Former music marketing executive James Arena has established a distinctive, sophisticated alcove of retro-music-culture volumes over the past four years. Examining the sounds that defined dance and pop styles of specific decades by way of individual interviews with the artists and producers behind the songs, his books—including First Ladies of Disco and Stars of 80s Dance Pop—impressively shed light on the personal and cultural influences and contributions of the players of each respective era, while also providing tangible insight into the forces through which the records endure. His newest offering, Stars of ‘90s Dance Pop, is comprised of conversations with 29 contributors to the wide-ranging club-driven music of the 1990s which greatly impacted the American pop charts of the day.
As the book conveys through its subjects’ testimonies this was the same music which also profoundly paved the way for the large-scale success of current (if, arguably, often inferior) electronic dance music. Whether it be Haddaway’s 1993 universal techno-pop anthem, “What Is Love”; soulful house diva CeCe Peniston’s surprise across-the-board debut smash, “Finally” (1991); rap-vocal duo La Bouche’s melodic jams “Sweet Dreams” and “Be My Lover”; or male trio No Mercy’s fusion of acoustically tinged, Latin-spiced floor filler “Where Do You Go”—to name a few—the decade was one of inspired innovation in the field that yielded fruitful commercial returns.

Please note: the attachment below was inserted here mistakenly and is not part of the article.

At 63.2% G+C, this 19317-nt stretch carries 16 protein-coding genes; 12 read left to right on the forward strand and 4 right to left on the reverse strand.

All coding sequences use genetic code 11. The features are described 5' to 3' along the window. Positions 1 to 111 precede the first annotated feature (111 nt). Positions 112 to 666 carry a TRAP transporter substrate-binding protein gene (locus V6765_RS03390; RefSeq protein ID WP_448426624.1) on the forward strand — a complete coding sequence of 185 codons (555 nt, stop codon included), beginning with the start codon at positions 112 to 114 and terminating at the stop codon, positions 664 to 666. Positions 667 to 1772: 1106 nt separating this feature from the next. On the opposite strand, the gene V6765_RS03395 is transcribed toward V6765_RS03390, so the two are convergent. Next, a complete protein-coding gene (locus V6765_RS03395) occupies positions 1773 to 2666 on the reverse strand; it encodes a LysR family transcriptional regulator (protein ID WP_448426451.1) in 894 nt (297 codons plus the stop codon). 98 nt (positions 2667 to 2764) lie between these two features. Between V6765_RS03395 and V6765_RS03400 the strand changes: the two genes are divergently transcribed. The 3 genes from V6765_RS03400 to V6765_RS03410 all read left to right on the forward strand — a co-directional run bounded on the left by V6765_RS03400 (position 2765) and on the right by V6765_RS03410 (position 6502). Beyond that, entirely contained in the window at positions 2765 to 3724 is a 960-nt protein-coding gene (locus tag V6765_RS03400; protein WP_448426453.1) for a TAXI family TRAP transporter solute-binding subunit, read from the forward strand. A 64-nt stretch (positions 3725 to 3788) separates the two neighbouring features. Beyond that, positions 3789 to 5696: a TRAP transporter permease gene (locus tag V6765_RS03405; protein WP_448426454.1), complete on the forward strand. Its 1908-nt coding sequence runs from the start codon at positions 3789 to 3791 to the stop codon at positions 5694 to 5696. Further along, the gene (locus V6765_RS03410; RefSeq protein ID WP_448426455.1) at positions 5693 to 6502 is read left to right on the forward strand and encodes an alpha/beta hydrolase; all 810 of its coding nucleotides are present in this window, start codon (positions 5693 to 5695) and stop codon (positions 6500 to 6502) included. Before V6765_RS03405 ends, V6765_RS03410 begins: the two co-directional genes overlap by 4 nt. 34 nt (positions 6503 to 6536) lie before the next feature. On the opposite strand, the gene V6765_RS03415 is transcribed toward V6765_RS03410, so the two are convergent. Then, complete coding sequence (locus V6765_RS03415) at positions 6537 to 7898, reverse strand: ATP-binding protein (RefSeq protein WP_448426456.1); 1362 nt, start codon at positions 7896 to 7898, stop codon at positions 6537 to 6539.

The stories shared in Stars of ‘90s Dance Pop are often awe-inspiring and serve to solidify the meaning that the singers and their material hold for longtime fans. Kristine W.’s candid discussion touches on the passing of her father during her early childhood, as well as her utterly destabilizing (but ultimately victorious) bout with leukemia shortly after she became a mother. Furthermore, her shrewd observations about the financial realities of being a profitable artist are well-founded, as she has consistently delivered #1 dance singles in the 20 years since her initial hit streak with “One More Try,” “Feel What You Want,” and “Land of the Living” in the mid-‘90s. That she has accomplished this both as an independent and major-label act speaks to the motivational qualities for which her tunes are renowned.
Rozalla, meanwhile, colorfully describes the glory and stresses that came with not only scoring her own mega-hit (1992’s hi-NRG anthem, “Everybody’s Free (to Feel Good)”), but also of touring as the opening act for Michael Jackson. Largely unknown to much of the King of Pop’s audience at the time of his European Dangerous tour, the Zimbabwe-born singer endured threats and harassment from some over-zealous MJ fans who took to heart a tabloid story claiming that she had made some uncomplimentary remarks about him. Although not on quite so big stages, La Bouche made waves several years later with the unusual practice of utilizing a full live band in performances of their dance-pop hits. Rapper Lane McCray reveals that he and vocalist Melanie Thornton (who died in a plane crash shortly after starting a solo career) met as part of a military cover band, and also explains how personal and creative concerns prompted her departure from the group.